It's National Left-Hander's Day, so we ranked every lefty to play for the Bulls


It's National Left-Hander's Day, so we ranked every lefty to play for the Bulls

It's National Left-Hander's Day and it's also the offseason, so we decided to rank all 24 lefties that have ever suited up for the Bulls. The list comes via Basketball Reference, so yell at them if we missed anyone.

24. Willie Smith, PG, 1976-77

Bulls stats: 2 games, 11 total minutes, 1 foul, 0-1 FG

The Bulls made Smith the first pick of the second round of the 1976 NBA Draft, but he wound up appearing in just two games totaling 11 minutes. He made stops in Indiana, Portland and Cleveland in his four-year NBA career.

23. Randy Holcomb, SF, 2005-06

Bulls stats: 4 games, 11 total minutes, 2 points, 1 rebound, 2 fouls, 1-1 FG

A Chicago native, Holcomb signed a 10-day contract with the Bulls in January 2006 and appeared in four games for the Bulls. He made his only shot in a win over the Grizzlies and finished his NBA career with a perfect 1.000% field goal percentage.

22. Billy McKinney, PG, 1985-86

Bulls stats: 9 games, 9.2 minutes, 2.4 points, 1.4 assists, 0.3 steals

Another Chicago native, McKinney finished his seven-year NBA career with nine brief appearances for the Bulls. He was nicknamed The Crazed Hummingbird, which just seems like an unnecessary mouthful.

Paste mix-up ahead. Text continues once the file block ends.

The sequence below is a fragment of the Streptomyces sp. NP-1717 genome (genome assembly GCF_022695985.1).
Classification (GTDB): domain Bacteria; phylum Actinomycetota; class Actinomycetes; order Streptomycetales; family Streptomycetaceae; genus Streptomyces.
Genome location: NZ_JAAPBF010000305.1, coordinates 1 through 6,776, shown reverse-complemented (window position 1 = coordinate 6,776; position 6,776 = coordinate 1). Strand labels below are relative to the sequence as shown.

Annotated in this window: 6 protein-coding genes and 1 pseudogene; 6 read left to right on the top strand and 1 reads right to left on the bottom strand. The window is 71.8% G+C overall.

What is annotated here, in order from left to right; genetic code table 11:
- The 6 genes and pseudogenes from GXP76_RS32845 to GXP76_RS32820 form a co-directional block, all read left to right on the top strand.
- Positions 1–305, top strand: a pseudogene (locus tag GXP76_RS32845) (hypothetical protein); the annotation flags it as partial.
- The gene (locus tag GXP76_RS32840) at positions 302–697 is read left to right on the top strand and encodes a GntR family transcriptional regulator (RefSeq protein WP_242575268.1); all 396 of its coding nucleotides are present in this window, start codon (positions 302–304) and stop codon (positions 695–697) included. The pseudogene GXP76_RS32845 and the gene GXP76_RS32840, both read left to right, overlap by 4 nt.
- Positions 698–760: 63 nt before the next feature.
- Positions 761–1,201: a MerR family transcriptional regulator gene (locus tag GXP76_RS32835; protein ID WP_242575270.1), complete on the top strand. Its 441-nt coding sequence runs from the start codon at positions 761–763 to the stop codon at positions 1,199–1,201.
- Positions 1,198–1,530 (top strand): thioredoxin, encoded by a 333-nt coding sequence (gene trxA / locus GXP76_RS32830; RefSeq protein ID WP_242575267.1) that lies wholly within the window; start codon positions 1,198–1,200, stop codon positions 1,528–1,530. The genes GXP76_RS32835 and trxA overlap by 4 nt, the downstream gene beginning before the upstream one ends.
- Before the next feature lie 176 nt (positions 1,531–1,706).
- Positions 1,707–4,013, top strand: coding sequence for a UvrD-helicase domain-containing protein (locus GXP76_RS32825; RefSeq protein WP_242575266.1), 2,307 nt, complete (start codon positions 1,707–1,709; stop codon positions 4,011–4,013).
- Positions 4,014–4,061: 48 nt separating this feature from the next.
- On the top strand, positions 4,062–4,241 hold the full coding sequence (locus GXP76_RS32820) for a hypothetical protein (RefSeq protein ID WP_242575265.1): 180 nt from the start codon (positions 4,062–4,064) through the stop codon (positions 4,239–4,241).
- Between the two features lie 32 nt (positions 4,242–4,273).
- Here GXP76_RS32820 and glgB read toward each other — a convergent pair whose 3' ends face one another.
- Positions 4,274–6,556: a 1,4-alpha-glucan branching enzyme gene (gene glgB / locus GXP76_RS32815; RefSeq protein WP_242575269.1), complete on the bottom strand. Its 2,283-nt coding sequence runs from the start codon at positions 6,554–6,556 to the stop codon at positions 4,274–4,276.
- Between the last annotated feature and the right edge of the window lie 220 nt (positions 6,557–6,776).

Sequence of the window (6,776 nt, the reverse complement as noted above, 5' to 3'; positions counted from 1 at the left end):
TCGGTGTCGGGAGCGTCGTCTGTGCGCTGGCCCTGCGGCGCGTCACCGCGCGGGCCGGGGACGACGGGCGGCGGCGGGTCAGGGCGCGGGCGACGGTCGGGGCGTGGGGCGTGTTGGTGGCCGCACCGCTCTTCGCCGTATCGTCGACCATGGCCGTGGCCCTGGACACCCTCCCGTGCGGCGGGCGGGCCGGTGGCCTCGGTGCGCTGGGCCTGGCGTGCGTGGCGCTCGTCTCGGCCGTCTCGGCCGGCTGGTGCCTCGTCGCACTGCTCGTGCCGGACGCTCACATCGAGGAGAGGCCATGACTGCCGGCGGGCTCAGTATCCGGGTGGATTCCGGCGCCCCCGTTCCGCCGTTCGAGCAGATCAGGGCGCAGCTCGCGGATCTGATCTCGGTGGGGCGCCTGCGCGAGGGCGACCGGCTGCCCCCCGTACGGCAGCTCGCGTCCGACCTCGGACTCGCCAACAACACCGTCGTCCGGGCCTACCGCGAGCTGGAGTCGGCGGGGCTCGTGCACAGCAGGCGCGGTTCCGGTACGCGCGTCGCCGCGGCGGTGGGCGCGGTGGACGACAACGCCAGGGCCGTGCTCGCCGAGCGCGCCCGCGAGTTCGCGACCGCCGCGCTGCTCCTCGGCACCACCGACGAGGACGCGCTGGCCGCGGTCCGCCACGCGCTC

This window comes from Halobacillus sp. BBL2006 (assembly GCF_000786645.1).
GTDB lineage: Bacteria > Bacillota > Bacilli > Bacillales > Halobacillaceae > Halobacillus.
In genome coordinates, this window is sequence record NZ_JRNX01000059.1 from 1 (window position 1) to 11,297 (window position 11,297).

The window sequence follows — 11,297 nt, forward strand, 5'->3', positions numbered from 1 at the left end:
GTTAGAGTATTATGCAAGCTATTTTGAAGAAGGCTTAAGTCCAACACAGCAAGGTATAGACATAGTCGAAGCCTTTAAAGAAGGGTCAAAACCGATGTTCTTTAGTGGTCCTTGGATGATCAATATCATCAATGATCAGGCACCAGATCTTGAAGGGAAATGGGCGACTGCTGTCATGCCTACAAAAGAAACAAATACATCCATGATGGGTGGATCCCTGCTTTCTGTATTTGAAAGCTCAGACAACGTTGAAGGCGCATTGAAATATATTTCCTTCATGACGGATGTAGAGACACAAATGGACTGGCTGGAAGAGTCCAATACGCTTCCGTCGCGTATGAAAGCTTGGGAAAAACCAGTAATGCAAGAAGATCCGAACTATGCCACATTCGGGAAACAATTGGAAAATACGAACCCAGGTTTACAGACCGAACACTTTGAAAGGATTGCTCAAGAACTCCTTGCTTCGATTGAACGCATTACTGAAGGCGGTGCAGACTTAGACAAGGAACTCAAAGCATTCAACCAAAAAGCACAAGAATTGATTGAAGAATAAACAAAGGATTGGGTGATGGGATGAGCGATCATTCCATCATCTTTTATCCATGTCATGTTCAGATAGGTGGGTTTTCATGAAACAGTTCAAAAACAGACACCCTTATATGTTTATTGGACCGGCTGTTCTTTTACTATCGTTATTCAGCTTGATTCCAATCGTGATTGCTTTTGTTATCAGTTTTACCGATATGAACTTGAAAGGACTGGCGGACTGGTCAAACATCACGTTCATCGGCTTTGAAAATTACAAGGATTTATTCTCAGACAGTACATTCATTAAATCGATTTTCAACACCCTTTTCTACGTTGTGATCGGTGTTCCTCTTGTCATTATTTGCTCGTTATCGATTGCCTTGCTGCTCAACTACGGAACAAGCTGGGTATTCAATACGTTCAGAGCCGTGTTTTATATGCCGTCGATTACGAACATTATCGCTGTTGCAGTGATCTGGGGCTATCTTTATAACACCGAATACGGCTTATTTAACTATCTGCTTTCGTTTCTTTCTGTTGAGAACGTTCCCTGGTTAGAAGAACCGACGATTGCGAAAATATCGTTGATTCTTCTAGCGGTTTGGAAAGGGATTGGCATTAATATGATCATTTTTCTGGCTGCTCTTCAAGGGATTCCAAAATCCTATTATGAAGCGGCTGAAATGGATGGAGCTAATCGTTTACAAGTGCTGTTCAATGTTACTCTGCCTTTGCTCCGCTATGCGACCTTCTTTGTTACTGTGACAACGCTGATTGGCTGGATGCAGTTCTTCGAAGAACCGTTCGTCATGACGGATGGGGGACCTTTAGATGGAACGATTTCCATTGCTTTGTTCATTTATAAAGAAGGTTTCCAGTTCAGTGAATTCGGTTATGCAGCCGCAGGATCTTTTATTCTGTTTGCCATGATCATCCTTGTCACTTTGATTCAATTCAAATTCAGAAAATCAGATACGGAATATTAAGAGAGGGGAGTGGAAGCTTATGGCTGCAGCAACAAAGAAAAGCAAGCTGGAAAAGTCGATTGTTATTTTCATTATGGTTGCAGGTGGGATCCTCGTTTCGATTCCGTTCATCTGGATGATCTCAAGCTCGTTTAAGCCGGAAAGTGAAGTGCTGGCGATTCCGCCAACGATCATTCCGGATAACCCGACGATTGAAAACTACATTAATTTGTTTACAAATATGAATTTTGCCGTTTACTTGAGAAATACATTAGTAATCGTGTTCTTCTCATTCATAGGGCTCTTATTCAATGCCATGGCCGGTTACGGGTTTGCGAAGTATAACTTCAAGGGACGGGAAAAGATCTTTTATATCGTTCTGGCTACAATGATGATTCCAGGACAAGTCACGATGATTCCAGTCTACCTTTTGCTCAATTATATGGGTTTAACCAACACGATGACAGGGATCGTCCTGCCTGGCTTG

21. Lawrence Funderburke, PF, 2004-05

Bulls stats: 2 games, 10.5 minutes, 4.5 points, 1.5 rebounds, 3-6 FG

There was a time when Achilles tears had an undefeated record – their win percentage is still pretty darn good – and Lawrence Funderburke can tell you why. The longtime Sacramento Kings backup power forward tore his Achilles in 2003 and missed the entire 2003-04 season. He attempted a comeback with the Bulls but appeared in two late April games and played sparingly in five postseason games. He retired that June.

20. Kay Felder, PG, 2017-18

Bulls stats: 14 games, 9.6 minutes, 3.9 points, 1.4 assists, 30.3% FG

Felder was part of the Bulls’ point guard carousel in 2017-18, logging solid rotational minutes in October and early November before eventually fading out and spending the majority of the year with Windy City. He was waived in December, played two games for the Pistons and never made it back to the league.

19. Mike Holton, SG, 1985-86

Bulls stats: 24 games, 18.6 minutes, 7.1 points, 2.0 assists, 1.0 steals, 47.1% FG

Holton was signed to two 10-day contracts in February 1986 and then signed through the rest of the season, seeing big minutes off the bench and shooting a solid 47.1% from the field.

18. Shaler Halimon, SF, 1969-1971

Bulls stats: 40 games, 13.5 minutes, 6.1 points, 1.8 assists, 38.5% FG